It is cool and a little damp which is odd being that this is a desert. Our windy season is mostly over but the temperature has dropped and we have had a few rainy and foggy days. Rainy day here means we might get a shower or two with just enough to wet things down a little. Happily, my rain barrel is full again.
I’ve had a miserable cold and I have been hoping for some warm sunny days so I could bake it out by soaking up rays. I have plenty to do outside but don’t feel like going out. This is a persistent cold virus that I’ve been fighting for two weeks and now heading into week number three…my first cold in about four years. People say it takes three weeks to feel better but still longer to feel right. I actually know who gave me this cold and I’m plotting revenge. Nothing serious.
It was damp and foggy this morning but the fog burned off and it was sunny for a few hours. Now, a little past 2 PM, it is cloudy and cool again. The sun will be back in an hour or so. I took advantage of the morning sun and got out and worked on my pond and a little in the yard. I took a few pictures all within about a sixty foot square in the front of the house.
Watson, my faithful companion, just turned sixteen and mostly lounges around and watches me in the hope that I do something interesting. That doesn’t happen very often and he falls asleep. The Lilac is blooming and there are buds on some of the flowering bushes. It will all explode in blooming frenzy in about two weeks.
I’ve been having some algae problems with the pond and I seem to have a leak somewhere. That is often related to the amount of vegetation in the water. I need a warm day to get out there and do a thorough clean-up job. The fish seem not to notice.
The Mountain Mahogany is blooming — in it’s own fashion. You have to look close and fast because the flowers are small and don’t last long in variable spring weather. They have a faint scent that reminds me of nutmeg. There will be small tufted seed heads later in the summer.
I have an ancient sagebrush growing out beyond the walled placita. One definition of “Sage” is someone who has attained wisdom. This old gnarled and twisted thing has seen a lot and has sheltered countless families of desert rabbits. It probably has acquired some wisdom but I have no idea how to measure that. I also have no idea how old it is but it certainly predates the house. It reminds me of those old Bristlecone Pines that appear to be dead but are still living — still have a pulse, in a manner of speaking. The contorted trunk has a lot of interest.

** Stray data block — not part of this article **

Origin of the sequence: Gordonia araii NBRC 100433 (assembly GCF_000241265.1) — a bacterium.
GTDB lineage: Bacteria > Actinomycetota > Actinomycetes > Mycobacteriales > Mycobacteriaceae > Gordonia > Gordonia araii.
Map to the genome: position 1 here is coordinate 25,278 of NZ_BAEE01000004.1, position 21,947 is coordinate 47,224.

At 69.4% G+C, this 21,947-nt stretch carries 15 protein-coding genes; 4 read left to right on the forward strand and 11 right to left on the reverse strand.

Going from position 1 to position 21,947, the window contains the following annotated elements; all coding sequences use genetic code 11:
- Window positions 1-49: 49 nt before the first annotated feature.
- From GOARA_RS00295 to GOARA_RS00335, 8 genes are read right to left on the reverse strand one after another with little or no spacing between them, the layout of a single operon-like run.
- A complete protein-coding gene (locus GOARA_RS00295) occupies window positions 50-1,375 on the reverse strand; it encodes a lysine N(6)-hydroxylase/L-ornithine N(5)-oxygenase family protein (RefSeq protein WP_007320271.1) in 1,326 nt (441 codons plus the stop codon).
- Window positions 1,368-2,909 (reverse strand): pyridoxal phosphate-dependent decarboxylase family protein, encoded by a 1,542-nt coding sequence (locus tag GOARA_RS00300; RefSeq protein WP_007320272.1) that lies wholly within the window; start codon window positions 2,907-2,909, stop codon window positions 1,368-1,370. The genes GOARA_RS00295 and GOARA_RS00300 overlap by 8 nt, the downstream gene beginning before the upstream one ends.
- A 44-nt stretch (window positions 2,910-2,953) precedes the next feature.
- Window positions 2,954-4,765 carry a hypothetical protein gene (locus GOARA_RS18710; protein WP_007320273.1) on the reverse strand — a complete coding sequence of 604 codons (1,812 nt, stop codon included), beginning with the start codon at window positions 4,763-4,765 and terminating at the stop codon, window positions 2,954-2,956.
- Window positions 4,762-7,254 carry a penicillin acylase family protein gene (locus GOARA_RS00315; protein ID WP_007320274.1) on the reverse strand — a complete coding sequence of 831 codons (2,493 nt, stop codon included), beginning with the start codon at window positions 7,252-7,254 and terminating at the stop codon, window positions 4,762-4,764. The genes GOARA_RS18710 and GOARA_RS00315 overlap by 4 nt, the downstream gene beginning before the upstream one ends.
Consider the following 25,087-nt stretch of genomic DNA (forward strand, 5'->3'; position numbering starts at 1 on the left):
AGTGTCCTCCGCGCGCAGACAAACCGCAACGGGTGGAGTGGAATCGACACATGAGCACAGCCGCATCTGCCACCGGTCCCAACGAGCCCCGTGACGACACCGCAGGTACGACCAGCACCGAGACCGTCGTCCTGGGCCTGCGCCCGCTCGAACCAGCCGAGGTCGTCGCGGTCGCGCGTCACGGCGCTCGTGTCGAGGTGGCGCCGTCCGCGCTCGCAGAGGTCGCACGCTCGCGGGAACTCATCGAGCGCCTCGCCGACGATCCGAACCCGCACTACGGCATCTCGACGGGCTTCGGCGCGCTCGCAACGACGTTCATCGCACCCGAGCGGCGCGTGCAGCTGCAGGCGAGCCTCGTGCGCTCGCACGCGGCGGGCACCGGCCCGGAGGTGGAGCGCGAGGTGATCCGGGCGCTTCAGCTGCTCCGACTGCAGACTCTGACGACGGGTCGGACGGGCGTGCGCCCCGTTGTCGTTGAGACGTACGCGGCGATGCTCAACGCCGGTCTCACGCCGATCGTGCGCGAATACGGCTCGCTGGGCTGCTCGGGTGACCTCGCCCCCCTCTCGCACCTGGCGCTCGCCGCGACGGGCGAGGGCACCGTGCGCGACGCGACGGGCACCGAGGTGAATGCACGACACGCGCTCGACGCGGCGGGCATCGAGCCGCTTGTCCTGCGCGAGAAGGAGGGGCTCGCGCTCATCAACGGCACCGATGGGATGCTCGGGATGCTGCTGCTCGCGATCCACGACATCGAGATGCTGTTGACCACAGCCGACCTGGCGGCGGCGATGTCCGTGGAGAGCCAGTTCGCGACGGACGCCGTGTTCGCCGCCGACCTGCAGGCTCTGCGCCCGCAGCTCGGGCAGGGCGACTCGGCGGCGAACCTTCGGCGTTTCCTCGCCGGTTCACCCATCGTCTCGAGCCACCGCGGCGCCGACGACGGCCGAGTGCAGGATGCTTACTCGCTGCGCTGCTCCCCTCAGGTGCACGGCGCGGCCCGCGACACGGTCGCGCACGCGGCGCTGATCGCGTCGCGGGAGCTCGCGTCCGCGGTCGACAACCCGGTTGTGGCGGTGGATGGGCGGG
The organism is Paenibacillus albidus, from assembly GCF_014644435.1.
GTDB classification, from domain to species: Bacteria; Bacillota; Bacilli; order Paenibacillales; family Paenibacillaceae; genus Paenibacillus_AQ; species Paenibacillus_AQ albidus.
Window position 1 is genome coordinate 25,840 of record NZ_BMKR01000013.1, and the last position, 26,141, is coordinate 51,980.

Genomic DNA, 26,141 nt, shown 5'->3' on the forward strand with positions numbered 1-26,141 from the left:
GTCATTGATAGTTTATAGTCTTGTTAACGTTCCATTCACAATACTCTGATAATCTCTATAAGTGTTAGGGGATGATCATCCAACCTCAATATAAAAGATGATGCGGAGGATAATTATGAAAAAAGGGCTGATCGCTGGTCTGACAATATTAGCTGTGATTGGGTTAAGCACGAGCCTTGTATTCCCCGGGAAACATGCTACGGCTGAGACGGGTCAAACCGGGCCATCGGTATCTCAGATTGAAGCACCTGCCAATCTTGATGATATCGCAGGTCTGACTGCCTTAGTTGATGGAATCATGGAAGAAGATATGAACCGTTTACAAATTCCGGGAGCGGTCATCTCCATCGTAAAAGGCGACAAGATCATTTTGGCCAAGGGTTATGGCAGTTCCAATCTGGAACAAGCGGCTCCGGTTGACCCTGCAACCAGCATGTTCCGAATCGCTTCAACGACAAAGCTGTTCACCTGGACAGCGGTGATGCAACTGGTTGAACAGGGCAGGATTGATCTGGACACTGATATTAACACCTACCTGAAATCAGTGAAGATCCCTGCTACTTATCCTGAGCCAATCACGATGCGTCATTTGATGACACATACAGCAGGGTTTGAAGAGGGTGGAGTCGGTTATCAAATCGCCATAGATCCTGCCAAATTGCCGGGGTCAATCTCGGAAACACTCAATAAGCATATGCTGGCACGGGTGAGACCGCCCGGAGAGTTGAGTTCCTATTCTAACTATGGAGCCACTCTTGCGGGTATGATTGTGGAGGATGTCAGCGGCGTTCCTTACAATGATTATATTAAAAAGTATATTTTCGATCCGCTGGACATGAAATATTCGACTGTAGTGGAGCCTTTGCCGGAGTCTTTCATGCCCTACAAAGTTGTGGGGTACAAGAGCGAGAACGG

There is a certain muscularity in the wood.
I have a family of Jackrabbits just beyond the rear wall in a sage and saltbush thicket. The Quail are calling but you seldom see them. Mourning Doves come a few times a day to call out and bathe in the pond or stumble around on the rocks by the stream.
Thanks to El Nino, we had a wet year last year and the drought was finally broken but things are always precarious here. We still had only a little more than twelve inches of rain…that’s a wet year. Up on the hill, near Loma Barbon, I lost a few juniper trees to the drought and even the Cholla cactus look defeated. The desert rabbits have eaten most of the Prickly Pear cactus and gnawed on a few Chollas. Maybe there will be a turnaround this year. I have never seen a “baby” juniper seedling up there because the wildlife will nip it off. We could use a few coyotes up there but it must be easier for them to forage the outlying housing developments. They are getting lazy.
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